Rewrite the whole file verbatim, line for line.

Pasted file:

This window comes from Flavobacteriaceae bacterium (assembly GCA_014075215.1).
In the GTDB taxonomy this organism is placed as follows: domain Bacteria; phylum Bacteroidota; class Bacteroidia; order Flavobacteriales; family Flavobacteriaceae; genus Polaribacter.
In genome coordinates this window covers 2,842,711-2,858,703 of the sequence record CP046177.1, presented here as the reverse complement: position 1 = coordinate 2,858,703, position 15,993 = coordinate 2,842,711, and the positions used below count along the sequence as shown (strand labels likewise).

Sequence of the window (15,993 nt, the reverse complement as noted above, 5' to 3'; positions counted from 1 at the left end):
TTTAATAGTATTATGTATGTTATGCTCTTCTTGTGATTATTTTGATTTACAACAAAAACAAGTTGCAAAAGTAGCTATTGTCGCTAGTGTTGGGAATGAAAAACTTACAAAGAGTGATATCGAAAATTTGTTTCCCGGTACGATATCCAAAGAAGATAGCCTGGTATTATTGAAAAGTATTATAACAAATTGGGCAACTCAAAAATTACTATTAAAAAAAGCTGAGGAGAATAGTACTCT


This window comes from Flavobacteriaceae bacterium (assembly GCA_014075215.1).
In the GTDB taxonomy this organism is placed as follows: domain Bacteria; phylum Bacteroidota; class Bacteroidia; order Flavobacteriales; family Flavobacteriaceae; genus Polaribacter.
In genome coordinates this window covers 2,842,711-2,858,703 of the sequence record CP046177.1, presented here as the reverse complement: position 1 = coordinate 2,858,703, position 15,993 = coordinate 2,842,711, and the positions used below count along the sequence as shown (strand labels likewise).

Sequence of the window (15,993 nt, the reverse complement as noted above, 5' to 3'; positions counted from 1 at the left end):
TTTAATAGTATTATGTATGTTATGCTCTTCTTGTGATTATTTTGATTTACAACAAAAACAAGTTGCAAAAGTAGCTATTGTCGCTAGTGTTGGGAATGAAAAACTTACAAAGAGTGATATCGAAAATTTGTTTCCCGGTACGATATCCAAAGAAGATAGCCTGGTATTATTGAAAAGTATTATAACAAATTGGGCAACTCAAAAATTACTATTAAAAAAAGCTGAGGAGAATAGTACTCT